“I was in a meeting where the police suggested to the owners of theArab buses that they [the owners] plant ‘agents’ of their own on thetransits, and if the transit takes money, to file a complaint with thepolice and then to go to court and testify against the drivers,”Cheshin says. “That is what is called ‘death sentences’ for the agents.No bus owner agreed to this. What Arab would agree to ride as an agenton a transit, and then testify against the driver?” The process ofeliminating the transits took years to complete, during which time aconcerted effort was made to revive the struggling pre-intifada bussystem. As Amirav held the transportation and roads portfolio at thetime, the responsibility for this effort fell on his shoulders.
“For my budget, I put about $200,000 into the renovation of the centralbus station,” he says. “In addition, I brought the heads of thesecompanies to my office.”
Suspicious, they didn’t want to come and refused to recognize theauthority of an official from the western municipality, Amirav recalls.
“I made it very clear that we didn’t want to run their lives, or thebuses, but rather we were interested in [the system] being clean andsafe,” he says. “They agreed, and since then they run their ownbusiness; their buses are safe.”
And city hall stays out of their affairs.
In a statement to the press, the Jerusalem Municipality elaborated on the transportation reforms and what motivated them.
“The shortage of buses and the excess of transits overloaded thehighway infrastructure. Many of the transits didn’t operate legally anddidn’t adhere to a fixed time schedule,” the statement read.“Furthermore, criminal activity was uncovered – such as drivers withtraffic violations, and in many cases, without valid licenses.”
In collaboration with the Transportation Ministry and other governmentbodies, the municipality implemented a four-point reform that includedthe creation of 17 bus companies for the 17 neighborhoods in eastJerusalem, and a promise by these companies to comply withtransportation regulations in return for the issuance of a bus license,the statement said.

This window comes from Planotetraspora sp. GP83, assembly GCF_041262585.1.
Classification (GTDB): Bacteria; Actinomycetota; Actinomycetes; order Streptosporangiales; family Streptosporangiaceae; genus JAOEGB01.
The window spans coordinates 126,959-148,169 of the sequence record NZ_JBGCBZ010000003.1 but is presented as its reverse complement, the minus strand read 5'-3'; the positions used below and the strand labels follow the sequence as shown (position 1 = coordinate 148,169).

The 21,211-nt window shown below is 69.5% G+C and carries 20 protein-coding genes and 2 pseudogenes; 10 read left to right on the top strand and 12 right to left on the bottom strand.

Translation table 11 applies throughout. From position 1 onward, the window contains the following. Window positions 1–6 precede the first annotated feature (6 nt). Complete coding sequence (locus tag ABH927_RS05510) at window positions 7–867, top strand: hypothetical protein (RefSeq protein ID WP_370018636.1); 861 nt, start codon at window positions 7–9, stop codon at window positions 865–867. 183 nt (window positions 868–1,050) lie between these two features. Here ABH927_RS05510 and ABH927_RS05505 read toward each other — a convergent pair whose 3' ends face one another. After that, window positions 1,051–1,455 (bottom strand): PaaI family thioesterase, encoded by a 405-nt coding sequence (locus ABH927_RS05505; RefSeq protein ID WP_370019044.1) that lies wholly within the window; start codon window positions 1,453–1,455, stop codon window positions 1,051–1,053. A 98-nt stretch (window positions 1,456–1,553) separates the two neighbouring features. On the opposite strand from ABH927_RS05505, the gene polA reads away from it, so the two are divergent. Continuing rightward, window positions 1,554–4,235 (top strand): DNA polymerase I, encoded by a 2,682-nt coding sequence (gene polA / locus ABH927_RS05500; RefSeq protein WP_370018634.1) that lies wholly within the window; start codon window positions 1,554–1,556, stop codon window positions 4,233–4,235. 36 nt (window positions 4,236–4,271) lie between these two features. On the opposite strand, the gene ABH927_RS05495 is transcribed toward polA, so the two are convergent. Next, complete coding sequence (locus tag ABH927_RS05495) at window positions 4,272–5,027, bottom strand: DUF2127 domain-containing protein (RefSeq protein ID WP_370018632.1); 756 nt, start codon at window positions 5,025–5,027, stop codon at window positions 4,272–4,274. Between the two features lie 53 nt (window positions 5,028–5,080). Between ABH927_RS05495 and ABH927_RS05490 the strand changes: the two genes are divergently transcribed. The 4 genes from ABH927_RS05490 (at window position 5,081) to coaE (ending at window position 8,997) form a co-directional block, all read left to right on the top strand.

The municipality denied, however, that the police were in any way responsible for the chaotic transit situation.
“Contrary to the claim that the police supported the illegal[transits], in fact the police were full and integral partners in thedaily supervision, which went on for months until the phenomenon of theillegal transportation was dramatically reduced,” a statement said.
AS FOR the claim that a separate Arab bus system was part of a de factoseparation of the city that continued after 1967, those currently inmunicipal office are adamant that this was never the case.
“That’s nonsense,” says Likud city councilman Elisha Peleg in responseto the claim that the bus lines are representative of a divided city.“There are buses that service only segments of the religiouspopulation… so what, are they separate cities, too?”
“In any case, I can tell you that the Jerusalem light rail will go through both Jewish and Arab neighborhoods,” he adds.
Dudi Hershkovitz, Israel Beiteinu city councilman and current holder of the transportation and roads portfolio, agrees.
“I don’t think it’s possible to derive from this [municipal] policies,and if somebody tries to create a situation using the separate publictransportation – where east Jerusalem is for Arabs, and west Jerusalemis for Jews – that person wouldn’t be successful. And this can becorroborated by the building that is being done in east Jerusalem,” hesays.
“I’m happy that there are cheap community bus lines that service thelocal population… and probably the people who get on these buses areArabs who need to get to their homes, and from their homes to work,”Hershkovitz continues. “But there is nothing here that affects oursovereignty in Jerusalem – in all of Jerusalem.”